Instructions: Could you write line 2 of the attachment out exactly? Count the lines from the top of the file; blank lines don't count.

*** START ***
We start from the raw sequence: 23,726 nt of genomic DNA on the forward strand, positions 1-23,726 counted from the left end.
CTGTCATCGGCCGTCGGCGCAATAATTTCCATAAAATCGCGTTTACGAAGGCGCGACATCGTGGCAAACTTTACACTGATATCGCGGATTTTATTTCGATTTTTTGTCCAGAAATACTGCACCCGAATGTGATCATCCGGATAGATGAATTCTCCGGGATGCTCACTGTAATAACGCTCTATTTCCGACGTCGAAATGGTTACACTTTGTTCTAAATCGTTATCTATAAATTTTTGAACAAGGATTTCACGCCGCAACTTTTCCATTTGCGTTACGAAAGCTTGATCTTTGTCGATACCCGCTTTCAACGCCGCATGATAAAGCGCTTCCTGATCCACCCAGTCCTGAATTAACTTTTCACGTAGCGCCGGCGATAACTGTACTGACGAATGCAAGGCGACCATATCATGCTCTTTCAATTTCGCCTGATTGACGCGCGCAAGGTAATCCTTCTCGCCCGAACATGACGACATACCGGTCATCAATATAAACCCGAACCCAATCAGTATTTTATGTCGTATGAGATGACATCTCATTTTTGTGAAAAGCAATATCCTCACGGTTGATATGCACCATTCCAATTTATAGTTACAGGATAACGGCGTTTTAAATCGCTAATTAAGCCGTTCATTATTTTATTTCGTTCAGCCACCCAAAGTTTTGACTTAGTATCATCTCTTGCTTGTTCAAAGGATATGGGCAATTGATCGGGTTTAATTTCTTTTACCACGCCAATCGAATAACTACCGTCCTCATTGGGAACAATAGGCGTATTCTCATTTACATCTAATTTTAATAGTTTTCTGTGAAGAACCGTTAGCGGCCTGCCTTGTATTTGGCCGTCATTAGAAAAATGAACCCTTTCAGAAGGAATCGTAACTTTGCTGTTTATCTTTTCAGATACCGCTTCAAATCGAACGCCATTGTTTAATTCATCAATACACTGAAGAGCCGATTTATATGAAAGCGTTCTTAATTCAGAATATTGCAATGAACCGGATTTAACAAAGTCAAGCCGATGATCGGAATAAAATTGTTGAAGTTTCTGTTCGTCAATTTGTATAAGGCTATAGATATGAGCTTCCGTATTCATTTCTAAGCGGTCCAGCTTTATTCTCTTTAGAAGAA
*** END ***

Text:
CTGTCATCGGCCGTCGGCGCAATAATTTCCATAAAATCGCGTTTACGAAGGCGCGACATCGTGGCAAACTTTACACTGATATCGCGGATTTTATTTCGATTTTTTGTCCAGAAATACTGCACCCGAATGTGATCATCCGGATAGATGAATTCTCCGGGATGCTCACTGTAATAACGCTCTATTTCCGACGTCGAAATGGTTACACTTTGTTCTAAATCGTTATCTATAAATTTTTGAACAAGGATTTCACGCCGCAACTTTTCCATTTGCGTTACGAAAGCTTGATCTTTGTCGATACCCGCTTTCAACGCCGCATGATAAAGCGCTTCCTGATCCACCCAGTCCTGAATTAACTTTTCACGTAGCGCCGGCGATAACTGTACTGACGAATGCAAGGCGACCATATCATGCTCTTTCAATTTCGCCTGATTGACGCGCGCAAGGTAATCCTTCTCGCCCGAACATGACGACATACCGGTCATCAATATAAACCCGAACCCAATCAGTATTTTATGTCGTATGAGATGACATCTCATTTTTGTGAAAAGCAATATCCTCACGGTTGATATGCACCATTCCAATTTATAGTTACAGGATAACGGCGTTTTAAATCGCTAATTAAGCCGTTCATTATTTTATTTCGTTCAGCCACCCAAAGTTTTGACTTAGTATCATCTCTTGCTTGTTCAAAGGATATGGGCAATTGATCGGGTTTAATTTCTTTTACCACGCCAATCGAATAACTACCGTCCTCATTGGGAACAATAGGCGTATTCTCATTTACATCTAATTTTAATAGTTTTCTGTGAAGAACCGTTAGCGGCCTGCCTTGTATTTGGCCGTCATTAGAAAAATGAACCCTTTCAGAAGGAATCGTAACTTTGCTGTTTATCTTTTCAGATACCGCTTCAAATCGAACGCCATTGTTTAATTCATCAATACACTGAAGAGCCGATTTATATGAAAGCGTTCTTAATTCAGAATATTGCAATGAACCGGATTTAACAAAGTCAAGCCGATGATCGGAATAAAATTGTTGAAGTTTCTGTTCGTCAATTTGTATAAGGCTATAGATATGAGCTTCCGTATTCATTTCTAAGCGGTCCAGCTTTATTCTCTTTAGAAGAA